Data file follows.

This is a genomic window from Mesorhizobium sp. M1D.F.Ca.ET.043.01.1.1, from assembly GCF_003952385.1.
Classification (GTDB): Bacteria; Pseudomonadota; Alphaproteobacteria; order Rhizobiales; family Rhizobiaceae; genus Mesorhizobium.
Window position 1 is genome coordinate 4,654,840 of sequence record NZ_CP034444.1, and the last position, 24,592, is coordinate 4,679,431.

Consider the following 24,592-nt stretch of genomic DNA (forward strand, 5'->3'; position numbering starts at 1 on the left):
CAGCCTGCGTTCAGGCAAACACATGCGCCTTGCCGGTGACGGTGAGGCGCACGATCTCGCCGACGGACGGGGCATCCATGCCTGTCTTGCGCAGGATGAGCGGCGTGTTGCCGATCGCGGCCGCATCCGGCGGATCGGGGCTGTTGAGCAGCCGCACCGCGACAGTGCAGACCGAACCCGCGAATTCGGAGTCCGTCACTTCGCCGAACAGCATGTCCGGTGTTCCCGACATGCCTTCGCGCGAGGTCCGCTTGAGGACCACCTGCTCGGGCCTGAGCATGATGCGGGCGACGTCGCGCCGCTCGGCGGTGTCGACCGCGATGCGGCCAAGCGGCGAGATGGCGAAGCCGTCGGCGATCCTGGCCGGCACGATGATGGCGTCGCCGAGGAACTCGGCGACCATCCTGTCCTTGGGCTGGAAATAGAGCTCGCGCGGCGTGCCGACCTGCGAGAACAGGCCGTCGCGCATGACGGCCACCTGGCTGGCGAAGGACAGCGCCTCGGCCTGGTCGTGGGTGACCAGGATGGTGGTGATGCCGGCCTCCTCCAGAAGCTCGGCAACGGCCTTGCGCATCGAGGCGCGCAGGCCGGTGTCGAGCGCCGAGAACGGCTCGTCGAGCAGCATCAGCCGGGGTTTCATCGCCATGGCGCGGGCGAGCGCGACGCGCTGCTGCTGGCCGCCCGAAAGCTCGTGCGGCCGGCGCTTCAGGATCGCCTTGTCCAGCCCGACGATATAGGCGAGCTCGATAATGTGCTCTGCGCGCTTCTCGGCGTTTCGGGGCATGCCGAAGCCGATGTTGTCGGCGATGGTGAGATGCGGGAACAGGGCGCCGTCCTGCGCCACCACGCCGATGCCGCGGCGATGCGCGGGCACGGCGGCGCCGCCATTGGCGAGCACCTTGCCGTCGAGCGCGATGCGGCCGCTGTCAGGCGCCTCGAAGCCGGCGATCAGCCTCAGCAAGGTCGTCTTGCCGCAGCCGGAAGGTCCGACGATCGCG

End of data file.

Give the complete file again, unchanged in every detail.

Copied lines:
This is a genomic window from Mesorhizobium sp. M1D.F.Ca.ET.043.01.1.1, from assembly GCF_003952385.1.
Classification (GTDB): Bacteria; Pseudomonadota; Alphaproteobacteria; order Rhizobiales; family Rhizobiaceae; genus Mesorhizobium.
Window position 1 is genome coordinate 4,654,840 of sequence record NZ_CP034444.1, and the last position, 24,592, is coordinate 4,679,431.

Consider the following 24,592-nt stretch of genomic DNA (forward strand, 5'->3'; position numbering starts at 1 on the left):
CAGCCTGCGTTCAGGCAAACACATGCGCCTTGCCGGTGACGGTGAGGCGCACGATCTCGCCGACGGACGGGGCATCCATGCCTGTCTTGCGCAGGATGAGCGGCGTGTTGCCGATCGCGGCCGCATCCGGCGGATCGGGGCTGTTGAGCAGCCGCACCGCGACAGTGCAGACCGAACCCGCGAATTCGGAGTCCGTCACTTCGCCGAACAGCATGTCCGGTGTTCCCGACATGCCTTCGCGCGAGGTCCGCTTGAGGACCACCTGCTCGGGCCTGAGCATGATGCGGGCGACGTCGCGCCGCTCGGCGGTGTCGACCGCGATGCGGCCAAGCGGCGAGATGGCGAAGCCGTCGGCGATCCTGGCCGGCACGATGATGGCGTCGCCGAGGAACTCGGCGACCATCCTGTCCTTGGGCTGGAAATAGAGCTCGCGCGGCGTGCCGACCTGCGAGAACAGGCCGTCGCGCATGACGGCCACCTGGCTGGCGAAGGACAGCGCCTCGGCCTGGTCGTGGGTGACCAGGATGGTGGTGATGCCGGCCTCCTCCAGAAGCTCGGCAACGGCCTTGCGCATCGAGGCGCGCAGGCCGGTGTCGAGCGCCGAGAACGGCTCGTCGAGCAGCATCAGCCGGGGTTTCATCGCCATGGCGCGGGCGAGCGCGACGCGCTGCTGCTGGCCGCCCGAAAGCTCGTGCGGCCGGCGCTTCAGGATCGCCTTGTCCAGCCCGACGATATAGGCGAGCTCGATAATGTGCTCTGCGCGCTTCTCGGCGTTTCGGGGCATGCCGAAGCCGATGTTGTCGGCGATGGTGAGATGCGGGAACAGGGCGCCGTCCTGCGCCACCACGCCGATGCCGCGGCGATGCGCGGGCACGGCGGCGCCGCCATTGGCGAGCACCTTGCCGTCGAGCGCGATGCGGCCGCTGTCAGGCGCCTCGAAGCCGGCGATCAGCCTCAGCAAGGTCGTCTTGCCGCAGCCGGAAGGTCCGACGATCGCG